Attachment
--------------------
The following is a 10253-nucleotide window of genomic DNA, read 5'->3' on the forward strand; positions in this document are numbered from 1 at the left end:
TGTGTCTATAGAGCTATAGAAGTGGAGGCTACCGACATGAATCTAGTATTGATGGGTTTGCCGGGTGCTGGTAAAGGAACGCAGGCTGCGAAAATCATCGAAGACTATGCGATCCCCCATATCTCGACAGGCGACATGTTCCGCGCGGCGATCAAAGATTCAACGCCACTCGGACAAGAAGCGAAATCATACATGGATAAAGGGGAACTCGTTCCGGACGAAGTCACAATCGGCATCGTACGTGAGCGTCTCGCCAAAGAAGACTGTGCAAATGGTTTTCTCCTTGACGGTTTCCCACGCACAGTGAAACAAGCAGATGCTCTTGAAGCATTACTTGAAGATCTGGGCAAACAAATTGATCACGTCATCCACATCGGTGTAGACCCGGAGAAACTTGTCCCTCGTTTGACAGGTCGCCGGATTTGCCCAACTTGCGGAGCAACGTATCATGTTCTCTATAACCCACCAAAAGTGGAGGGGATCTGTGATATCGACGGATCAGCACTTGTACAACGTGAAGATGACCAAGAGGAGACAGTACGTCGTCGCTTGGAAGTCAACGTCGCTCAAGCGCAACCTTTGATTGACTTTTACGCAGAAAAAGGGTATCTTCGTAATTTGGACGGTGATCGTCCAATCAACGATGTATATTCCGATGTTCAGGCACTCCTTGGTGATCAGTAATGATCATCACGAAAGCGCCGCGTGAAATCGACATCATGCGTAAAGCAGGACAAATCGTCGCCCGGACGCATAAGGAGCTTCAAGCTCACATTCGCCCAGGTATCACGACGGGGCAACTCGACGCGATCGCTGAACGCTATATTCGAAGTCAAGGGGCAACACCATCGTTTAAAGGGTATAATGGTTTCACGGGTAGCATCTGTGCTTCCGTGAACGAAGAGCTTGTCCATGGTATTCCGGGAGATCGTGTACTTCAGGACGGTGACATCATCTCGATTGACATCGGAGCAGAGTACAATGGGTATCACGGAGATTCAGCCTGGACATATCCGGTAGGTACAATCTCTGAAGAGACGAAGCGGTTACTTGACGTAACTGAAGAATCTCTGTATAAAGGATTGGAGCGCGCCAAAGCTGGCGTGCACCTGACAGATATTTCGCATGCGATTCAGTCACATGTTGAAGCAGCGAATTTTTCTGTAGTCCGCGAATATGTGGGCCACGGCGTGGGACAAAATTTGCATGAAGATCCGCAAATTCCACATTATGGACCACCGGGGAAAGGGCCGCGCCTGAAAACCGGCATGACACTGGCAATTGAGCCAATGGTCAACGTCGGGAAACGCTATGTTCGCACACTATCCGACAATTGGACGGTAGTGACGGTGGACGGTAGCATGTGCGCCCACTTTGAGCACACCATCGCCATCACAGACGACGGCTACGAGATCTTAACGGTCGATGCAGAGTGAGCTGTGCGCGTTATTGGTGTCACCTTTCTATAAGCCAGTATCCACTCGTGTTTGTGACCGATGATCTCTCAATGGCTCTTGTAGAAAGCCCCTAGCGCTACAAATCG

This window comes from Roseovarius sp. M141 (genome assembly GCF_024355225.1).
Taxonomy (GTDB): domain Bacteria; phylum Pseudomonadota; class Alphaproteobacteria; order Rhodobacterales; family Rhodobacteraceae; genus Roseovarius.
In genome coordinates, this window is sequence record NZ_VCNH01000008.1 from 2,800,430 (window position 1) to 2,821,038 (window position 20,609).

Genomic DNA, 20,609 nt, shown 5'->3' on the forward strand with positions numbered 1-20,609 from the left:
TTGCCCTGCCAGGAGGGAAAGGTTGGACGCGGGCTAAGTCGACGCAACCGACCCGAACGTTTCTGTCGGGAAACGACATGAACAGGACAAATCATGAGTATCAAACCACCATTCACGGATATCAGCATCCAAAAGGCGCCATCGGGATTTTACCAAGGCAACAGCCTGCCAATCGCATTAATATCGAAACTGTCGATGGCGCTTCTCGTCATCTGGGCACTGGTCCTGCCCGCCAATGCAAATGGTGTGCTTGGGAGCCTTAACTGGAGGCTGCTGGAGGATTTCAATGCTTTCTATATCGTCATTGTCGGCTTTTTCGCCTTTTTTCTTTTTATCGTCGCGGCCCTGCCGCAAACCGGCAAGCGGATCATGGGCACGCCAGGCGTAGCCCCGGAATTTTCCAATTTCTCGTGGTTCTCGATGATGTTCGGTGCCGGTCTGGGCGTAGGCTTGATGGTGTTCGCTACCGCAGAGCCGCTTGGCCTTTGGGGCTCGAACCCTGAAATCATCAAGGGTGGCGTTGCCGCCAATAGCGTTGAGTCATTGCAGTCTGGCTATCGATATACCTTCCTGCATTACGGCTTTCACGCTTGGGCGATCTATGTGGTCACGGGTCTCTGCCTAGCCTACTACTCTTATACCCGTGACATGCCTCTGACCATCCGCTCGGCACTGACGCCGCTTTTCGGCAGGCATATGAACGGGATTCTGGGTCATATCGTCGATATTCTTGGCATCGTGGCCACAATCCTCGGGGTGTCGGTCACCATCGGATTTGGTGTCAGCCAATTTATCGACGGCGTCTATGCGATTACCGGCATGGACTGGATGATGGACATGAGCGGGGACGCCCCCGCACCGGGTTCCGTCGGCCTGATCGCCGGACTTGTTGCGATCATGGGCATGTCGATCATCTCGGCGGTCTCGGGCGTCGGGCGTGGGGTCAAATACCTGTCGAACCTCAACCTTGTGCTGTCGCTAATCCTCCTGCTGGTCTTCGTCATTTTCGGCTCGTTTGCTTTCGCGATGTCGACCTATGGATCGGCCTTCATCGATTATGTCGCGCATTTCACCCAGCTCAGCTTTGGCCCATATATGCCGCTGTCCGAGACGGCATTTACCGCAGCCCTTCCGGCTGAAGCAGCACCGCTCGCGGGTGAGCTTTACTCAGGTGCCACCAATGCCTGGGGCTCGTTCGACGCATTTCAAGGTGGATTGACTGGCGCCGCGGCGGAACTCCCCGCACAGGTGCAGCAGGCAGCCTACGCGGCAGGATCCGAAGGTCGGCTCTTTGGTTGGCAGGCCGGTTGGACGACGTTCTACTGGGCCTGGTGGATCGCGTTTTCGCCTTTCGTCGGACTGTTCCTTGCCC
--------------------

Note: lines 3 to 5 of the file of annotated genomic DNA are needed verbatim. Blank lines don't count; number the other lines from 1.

This window comes from Roseovarius sp. M141 (genome assembly GCF_024355225.1).
Taxonomy (GTDB): domain Bacteria; phylum Pseudomonadota; class Alphaproteobacteria; order Rhodobacterales; family Rhodobacteraceae; genus Roseovarius.
In genome coordinates, this window is sequence record NZ_VCNH01000008.1 from 2,800,430 (window position 1) to 2,821,038 (window position 20,609).